Thursday, 15 January 2015

Kingfishers and Marsh Tits at Amwell.

Amwell Nature Reserve - 19th December 14

Weather: Sunny blue skies, slight cloud. Very cold wind.

Bird Total: 49
Plus: Konik Ponies.

It was yet another clear, fine, sunny day again today. Quite cold though, with a fierce breeze out in the open. But the unusually warm winter continued.

Benny the Buzzard didn't make an appearance today, but there was a Little Egret and a pair of Greylag Geese in the fields, on the train down.

On the trail up to the Reserve I could see the 4 Konik Ponies in the field adjacent, standing stock-still, in a very trance-like state. Still asleep, I guessed they must be teenagers!


There were only one or two people at the Watchpoint. Looking out I could see at least one Little Egret; a lone Wigeon, probably the injured one from last year; a Pied Wagtail flying over and plenty of Lapwing, which seemed to be permanently in flight, from some unseen predator.


I didn't spend too long here as I wanted to take advantage of the bright sunshine from the James Hide. Just in case the Kingfisher showed up. When I got there I found one other guy in the lower tier, in the best seat, by the feeders.


The feeders themselves were doing good business, with all the usual crowd, plus a visit or two from a Marsh Tit. A Buzzard could be seen in the distant sky over the treeline, while a Sparrowhawk flashed past, from right to left, scattering everything in its' wake. Then a Water Rail flew across the lagoon, quickly disappearing into the reeds.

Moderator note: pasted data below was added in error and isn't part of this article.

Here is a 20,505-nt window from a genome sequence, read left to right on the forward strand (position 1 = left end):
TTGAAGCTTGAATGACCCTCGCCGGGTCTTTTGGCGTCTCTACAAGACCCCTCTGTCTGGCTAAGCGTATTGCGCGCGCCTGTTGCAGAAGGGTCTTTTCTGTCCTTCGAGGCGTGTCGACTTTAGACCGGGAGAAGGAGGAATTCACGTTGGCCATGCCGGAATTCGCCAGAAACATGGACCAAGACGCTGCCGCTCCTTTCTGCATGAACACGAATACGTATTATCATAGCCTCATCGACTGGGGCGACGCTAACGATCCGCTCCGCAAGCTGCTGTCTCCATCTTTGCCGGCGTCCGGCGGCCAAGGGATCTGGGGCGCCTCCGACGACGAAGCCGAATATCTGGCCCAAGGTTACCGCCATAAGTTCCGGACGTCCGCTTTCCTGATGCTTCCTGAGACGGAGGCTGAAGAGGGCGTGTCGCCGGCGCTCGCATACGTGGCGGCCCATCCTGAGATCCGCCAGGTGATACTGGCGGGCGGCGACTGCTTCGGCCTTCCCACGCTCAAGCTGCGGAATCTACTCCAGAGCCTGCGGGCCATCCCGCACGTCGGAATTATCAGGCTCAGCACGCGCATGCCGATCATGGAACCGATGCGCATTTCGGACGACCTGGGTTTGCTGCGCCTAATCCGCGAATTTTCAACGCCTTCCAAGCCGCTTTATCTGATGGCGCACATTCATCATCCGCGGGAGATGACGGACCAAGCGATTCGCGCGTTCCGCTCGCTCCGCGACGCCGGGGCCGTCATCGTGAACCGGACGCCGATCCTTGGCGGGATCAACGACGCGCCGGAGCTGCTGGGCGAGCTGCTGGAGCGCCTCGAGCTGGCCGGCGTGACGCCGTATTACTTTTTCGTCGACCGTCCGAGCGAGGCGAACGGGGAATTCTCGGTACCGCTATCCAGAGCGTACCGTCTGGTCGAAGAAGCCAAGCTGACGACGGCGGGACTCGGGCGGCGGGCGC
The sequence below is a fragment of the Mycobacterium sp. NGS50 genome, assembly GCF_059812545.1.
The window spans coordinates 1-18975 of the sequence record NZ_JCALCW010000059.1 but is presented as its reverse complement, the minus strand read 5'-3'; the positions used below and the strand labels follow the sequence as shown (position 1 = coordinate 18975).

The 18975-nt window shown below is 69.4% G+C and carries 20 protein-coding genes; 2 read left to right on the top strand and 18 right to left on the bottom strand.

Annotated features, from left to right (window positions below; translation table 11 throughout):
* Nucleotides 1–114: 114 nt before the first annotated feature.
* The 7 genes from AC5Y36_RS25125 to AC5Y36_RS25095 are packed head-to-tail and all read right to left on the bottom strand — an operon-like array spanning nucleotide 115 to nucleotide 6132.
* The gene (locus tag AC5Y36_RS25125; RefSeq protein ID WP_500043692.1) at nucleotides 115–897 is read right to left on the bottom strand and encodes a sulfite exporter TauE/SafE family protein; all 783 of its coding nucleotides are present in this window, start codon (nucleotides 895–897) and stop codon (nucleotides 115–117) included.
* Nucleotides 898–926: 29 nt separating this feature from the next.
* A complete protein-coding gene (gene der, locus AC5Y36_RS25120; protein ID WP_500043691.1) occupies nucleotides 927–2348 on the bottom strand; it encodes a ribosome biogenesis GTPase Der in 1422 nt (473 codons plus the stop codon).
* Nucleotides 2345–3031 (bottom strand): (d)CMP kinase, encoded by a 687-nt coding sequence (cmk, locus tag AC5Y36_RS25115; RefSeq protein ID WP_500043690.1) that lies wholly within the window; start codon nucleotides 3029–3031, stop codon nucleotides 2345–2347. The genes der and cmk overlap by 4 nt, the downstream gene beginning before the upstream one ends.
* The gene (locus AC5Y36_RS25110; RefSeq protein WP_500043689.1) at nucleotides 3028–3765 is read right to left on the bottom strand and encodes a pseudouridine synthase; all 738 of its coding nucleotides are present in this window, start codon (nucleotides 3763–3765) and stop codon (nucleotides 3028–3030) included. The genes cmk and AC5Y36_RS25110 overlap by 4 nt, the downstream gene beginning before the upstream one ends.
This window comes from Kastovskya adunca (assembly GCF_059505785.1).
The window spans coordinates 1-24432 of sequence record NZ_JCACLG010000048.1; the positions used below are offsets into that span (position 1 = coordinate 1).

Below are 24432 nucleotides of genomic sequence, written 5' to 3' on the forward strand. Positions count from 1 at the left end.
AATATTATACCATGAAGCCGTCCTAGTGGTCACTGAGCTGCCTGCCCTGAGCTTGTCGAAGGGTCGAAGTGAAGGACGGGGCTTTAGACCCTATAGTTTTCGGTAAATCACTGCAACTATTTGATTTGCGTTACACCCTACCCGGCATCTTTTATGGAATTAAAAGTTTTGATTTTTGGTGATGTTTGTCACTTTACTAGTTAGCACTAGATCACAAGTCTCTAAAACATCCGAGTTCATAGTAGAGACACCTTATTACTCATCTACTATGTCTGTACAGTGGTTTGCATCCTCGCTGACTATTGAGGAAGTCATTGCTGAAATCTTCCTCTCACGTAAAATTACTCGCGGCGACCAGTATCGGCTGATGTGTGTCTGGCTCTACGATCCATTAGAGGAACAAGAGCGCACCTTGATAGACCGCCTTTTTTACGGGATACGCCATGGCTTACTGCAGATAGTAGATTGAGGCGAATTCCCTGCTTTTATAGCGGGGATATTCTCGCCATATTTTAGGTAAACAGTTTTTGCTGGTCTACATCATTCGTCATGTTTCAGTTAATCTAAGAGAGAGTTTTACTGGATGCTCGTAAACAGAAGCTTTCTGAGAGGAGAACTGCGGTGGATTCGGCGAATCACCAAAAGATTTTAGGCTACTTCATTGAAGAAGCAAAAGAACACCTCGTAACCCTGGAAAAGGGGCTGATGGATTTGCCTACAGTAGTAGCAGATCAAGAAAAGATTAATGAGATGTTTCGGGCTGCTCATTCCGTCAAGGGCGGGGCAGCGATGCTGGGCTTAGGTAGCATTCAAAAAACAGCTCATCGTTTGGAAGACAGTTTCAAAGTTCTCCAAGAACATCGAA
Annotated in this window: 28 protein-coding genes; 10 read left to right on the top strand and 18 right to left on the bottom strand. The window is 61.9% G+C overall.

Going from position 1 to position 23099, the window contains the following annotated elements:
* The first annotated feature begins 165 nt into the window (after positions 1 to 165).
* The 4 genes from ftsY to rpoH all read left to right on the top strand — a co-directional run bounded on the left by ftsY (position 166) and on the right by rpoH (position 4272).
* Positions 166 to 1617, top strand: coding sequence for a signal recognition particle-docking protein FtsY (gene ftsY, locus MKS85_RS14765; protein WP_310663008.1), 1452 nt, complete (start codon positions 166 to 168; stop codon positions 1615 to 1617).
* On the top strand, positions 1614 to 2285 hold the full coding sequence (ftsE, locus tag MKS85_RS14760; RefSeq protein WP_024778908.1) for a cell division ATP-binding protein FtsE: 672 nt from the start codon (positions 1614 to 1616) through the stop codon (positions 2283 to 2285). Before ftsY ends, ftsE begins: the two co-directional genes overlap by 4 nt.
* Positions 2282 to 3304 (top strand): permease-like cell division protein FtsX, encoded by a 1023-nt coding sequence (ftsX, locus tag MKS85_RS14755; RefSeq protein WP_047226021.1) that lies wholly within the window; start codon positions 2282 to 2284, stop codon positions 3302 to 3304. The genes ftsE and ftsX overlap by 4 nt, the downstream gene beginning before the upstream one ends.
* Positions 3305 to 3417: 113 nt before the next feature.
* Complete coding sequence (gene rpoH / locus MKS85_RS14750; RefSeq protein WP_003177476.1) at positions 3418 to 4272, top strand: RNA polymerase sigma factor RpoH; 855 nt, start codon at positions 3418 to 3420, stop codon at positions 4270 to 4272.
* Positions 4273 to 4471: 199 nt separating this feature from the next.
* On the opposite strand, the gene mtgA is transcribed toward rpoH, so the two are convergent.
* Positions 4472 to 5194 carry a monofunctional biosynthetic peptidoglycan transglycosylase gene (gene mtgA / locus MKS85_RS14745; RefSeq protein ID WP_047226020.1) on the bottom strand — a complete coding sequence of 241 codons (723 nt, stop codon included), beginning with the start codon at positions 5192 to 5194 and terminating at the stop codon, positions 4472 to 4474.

Then, after about an hour of waiting, the Kingfisher finally flew in and landed on the nearest post, in the sunshine. A male, he let us take a few shots before deciding that there were no fish here worthy of him.

It looked like he wasn't going to return anytime soon, so I headed off down to the Dragonfly Trail. The cold wind picked up on the way and so I tightened my magic scarf around me.


I arrived and looked out over the trail. At first, there weren't too many birds on the feeders, but they eventually started to fly in. All the usual crowd came in, mainly Chaffinches, all of them struggling to land on the feeders. They fluttered their wings, tried to peck at a few seeds, then flew back to a branch. The spillage was soon gobbled up by around half-a-dozen Pheasants below.


Then I heard a Great Spotted Woodpecker call out and, sure enough, high up on a tree, to my left, a female appeared. Down below, by the fence-line I could see a Song Thrush foraging.

This time I took a walk up to the little car park, by the main road. But all I could see was a Common Buzzard gliding the thermals. It was much to cold and windy to hang around here and so I headed back to the White Hide.

Unfortunately, there wasn't anything to report until I arrived back at the James Hide, where the Kingfisher turned up briefly, on a branch out to the right.


I took one last look out from the Watchpoint, seeing a female Goldeneye out to the right. Further out it looked like Gull City. There must have been around a thousand Gulls roosting out there, with more flying in all the time. And it was Lapwing Island out front with the 70 or so birds joined by a couple of dozen more.


I decided to head back at that point, as it was getting late. Plus I was getting really cold. But if I had stayed I would have met up with Ron, who later spotted and photographed a Bittern in the Bittern Pool.